Tennis v. City of Sturgis

Annotate this Case

58 N.W.2d 301 (1953)


No. 9358.

Supreme Court of South Dakota.

April 21, 1953.

*302 E. V. Morrill, Sturgis, Tom Kirby, Jr., Sioux Falls, for appellants, City of Sturgis, South Dakota & Western Surety Co.

Helm & Bottum, and Richard Kerper, Sturgis, for claimant and respondent, Catherine Tennis.

Blaine Simons, Sioux Falls, for employer-respondent, Sturgis Volunteer Fire Department.


Claimant is the widow of Ralph Tennis who died soon after returning home from a fire which occurred in the City of Sturgis. The Industrial Commissioner made an award under the Workmen's Compensation Law, SDC 64.0101 et seq. This award was affirmed by the circuit court. The insurance carrier has appealed.

The facts most favorable to the holding of the Commissioner are as follows: Ralph Tennis was 56 years of age. He and his wife operated a tourist court in Sturgis. On February 9, 1950, Tennis was asleep in his home at about 4:30 P.M. He was aroused from his sleep by his wife who was concerned because the fire whistle "blew and blew". The fire was in the county shops in Sturgis and was the worst fire the city had experienced in years. Tennis went to the fire and when he arrived members of the fire department were there stringing hose and fighting the fire.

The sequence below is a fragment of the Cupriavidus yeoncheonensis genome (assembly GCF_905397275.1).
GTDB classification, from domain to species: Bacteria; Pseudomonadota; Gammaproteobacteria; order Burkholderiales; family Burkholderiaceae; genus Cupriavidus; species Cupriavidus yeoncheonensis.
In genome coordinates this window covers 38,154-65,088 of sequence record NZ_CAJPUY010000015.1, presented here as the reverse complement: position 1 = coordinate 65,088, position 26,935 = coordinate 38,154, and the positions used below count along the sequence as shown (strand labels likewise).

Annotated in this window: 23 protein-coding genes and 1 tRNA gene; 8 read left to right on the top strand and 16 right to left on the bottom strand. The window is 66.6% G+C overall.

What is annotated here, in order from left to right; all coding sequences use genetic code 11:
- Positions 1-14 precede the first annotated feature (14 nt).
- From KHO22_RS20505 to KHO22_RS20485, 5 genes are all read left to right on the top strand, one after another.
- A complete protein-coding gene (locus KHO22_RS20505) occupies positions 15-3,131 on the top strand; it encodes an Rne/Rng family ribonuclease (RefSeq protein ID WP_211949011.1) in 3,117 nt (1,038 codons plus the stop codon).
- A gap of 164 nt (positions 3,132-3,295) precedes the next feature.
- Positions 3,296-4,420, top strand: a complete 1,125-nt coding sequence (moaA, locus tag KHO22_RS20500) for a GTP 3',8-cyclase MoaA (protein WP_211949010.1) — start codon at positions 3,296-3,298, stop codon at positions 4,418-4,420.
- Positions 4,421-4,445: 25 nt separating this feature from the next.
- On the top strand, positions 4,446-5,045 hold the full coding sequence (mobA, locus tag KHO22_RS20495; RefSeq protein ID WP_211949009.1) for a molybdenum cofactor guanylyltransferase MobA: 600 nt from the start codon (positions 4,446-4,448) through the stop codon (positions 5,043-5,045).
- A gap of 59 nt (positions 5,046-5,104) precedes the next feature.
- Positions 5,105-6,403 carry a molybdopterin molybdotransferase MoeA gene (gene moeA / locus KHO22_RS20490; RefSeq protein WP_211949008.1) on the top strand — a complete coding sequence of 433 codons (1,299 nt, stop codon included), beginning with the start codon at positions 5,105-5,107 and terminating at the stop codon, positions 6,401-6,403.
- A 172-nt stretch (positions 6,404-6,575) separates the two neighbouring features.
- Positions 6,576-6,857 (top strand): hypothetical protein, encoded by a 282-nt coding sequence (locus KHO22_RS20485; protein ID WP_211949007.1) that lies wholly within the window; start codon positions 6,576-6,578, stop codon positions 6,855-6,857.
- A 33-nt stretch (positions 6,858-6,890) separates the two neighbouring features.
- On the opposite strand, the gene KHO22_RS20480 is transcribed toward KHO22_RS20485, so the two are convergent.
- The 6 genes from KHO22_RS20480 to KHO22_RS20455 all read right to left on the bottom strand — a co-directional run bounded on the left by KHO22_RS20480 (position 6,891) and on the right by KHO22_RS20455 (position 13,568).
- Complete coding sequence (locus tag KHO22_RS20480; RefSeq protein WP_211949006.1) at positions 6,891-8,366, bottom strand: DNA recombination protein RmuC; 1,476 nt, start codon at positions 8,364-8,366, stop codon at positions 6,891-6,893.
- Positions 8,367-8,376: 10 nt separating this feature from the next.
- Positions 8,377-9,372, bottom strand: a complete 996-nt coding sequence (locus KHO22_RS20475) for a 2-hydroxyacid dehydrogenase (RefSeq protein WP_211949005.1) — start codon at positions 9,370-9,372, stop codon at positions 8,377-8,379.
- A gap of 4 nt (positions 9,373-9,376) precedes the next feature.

The assistant fire chief, Mr. Grams, testified that the chief had directed him to take charge on the north side of the building. Mr. Grams further testified, "When I first saw Mr. Tennis he had walked up to me and asked if there was anything he could do which was on the north side of the building. He was standing around with his hands in his pockets and Mr. Kelly and *303 Mr. Bowman had ahold of the hose at the time and when he asked if he could help, I looked around and said, `Sure. Go ahead and help with the hose'." Mr. Tennis did help with the hose which required "unusual and extreme manual and muscular activity on his part."